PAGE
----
Seray Özsoy examines the key legislation and frameworks companies should consider when merging or acquiring businesses in Turkey.

Turkey’s impressive growth performance and structural reforms implemented over the past decade have attracted interest of many international investors. In the wake of the fall in the Turkish lira in 2018, investors are flocking to acquire Turkish companies. Despite some recent economic headwinds, the World Bank predicts continued economic growth into 2019 and notes that, Turkey’s economic and social development performance since 2000 have been impressive. Macroeconomic and fiscal stability were at the heart of its performance.

As a candidate for EU membership, Turkey has aligned with many EU standards and regulations. These high standards, combined with legislative reform and investment incentives, make Turkey an attractive place to do business. M&A activity in Turkey is consequently predicted to exceed $13bn for 2018.

Turkey is strategically positioned for easy market access to Europe, Asia and the Middle East. It also has a youthful and increasingly prosperous domestic market of 80 million people. Labour costs remain competitive and the government has incentives for investment in industries such as electronics, telecommunications, shipbuilding and services such as health and education. In 2016, a Tl200bn ($37bn) sovereign wealth fund was created to finance investment in infrastructure. 

While Turkey welcomes foreign investment, there are a number of regulatory and legal issues which investors need to be mindful of. The Turkish Commercial Code, adopted in 2012, created modern and transparent commercial legislation, compatible with the EU’s “aquis communautaire”. There are generally no restrictions on foreign ownership of Turkish companies. However, in particular industries such as civil aviation and the media, there can be some restrictions on foreign shareholders. 

The most common way to acquire a Turkish company is by means of a share purchase. Although share purchases are generally unrestricted, in certain regulated sectors such as banking, capital markets and energy, regulatory authority approval of a share purchase may be required.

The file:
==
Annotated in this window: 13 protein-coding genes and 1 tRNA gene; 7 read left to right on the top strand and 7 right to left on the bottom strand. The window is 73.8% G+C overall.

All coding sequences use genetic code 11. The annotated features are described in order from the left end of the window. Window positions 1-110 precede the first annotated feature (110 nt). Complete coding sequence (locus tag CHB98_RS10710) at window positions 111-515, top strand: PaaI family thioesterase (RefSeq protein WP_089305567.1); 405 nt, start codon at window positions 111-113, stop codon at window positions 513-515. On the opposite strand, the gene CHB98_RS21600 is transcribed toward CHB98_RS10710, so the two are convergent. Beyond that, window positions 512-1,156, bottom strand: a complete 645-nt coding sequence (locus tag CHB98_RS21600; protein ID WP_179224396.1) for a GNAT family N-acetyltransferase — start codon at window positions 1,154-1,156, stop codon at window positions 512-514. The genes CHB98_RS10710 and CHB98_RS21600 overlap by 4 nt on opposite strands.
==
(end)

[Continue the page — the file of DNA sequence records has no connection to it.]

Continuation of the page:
An alternative way to acquire a company is by means of an asset or business purchase. This approach is slightly more complex procedurally, but it does have an advantage to a purchaser: the seller and purchaser remain jointly liable for certain liabilities relating to the asset or business for two years after the purchase is notified. In a share purchase, all the company’s existing liabilities are acquired once the purchase is completed. In either case, the new owners automatically take over all existing employment contracts.

The transfer of a commercial enterprise must be registered with the Trade Registry and announced in the Trade Registry Gazette. The purchase of shares in a Turkish limited company must be executed before a Turkish notary and announced in the appropriate Trade Registry Directorate. Tax considerations will be relevant in deciding whether to acquire by share purchase or by way of asset or business purchase.

In certain cases, clearance from the Turkish Competition Authority may be required. The authority must be notified of a proposed merger or acquisition if certain turnover thresholds are met. The threshold most relevant for foreign investors is that if an investor’s worldwide annual turnover exceeds Tl500m ($93m) – and the asset or business being required has a Turkish annual turnover above Tl30m ($5.6m) – the transaction must be notified to the authority. The authority’s competition board will then assess whether the business has a dominant position and if the transaction will affect competition in Turkey. The transaction is put on hold until clearance is given.

Turkey has been on a strong upward economic trajectory for decades. Its government is committed to supporting inward investment and continued economic and regulatory development. It is a land of opportunity for foreign investors. Turkey’s developed regulatory and legislative regime part of what makes it attractive, yet investors must be mindful of the compliance issues involved in acquiring or merging with Turkish companies.

Seray Özsoy is a partner at Kılınç Law & Consulting, an Istanbul-based commercial law firm.



This article is sourced from fDi Magazine
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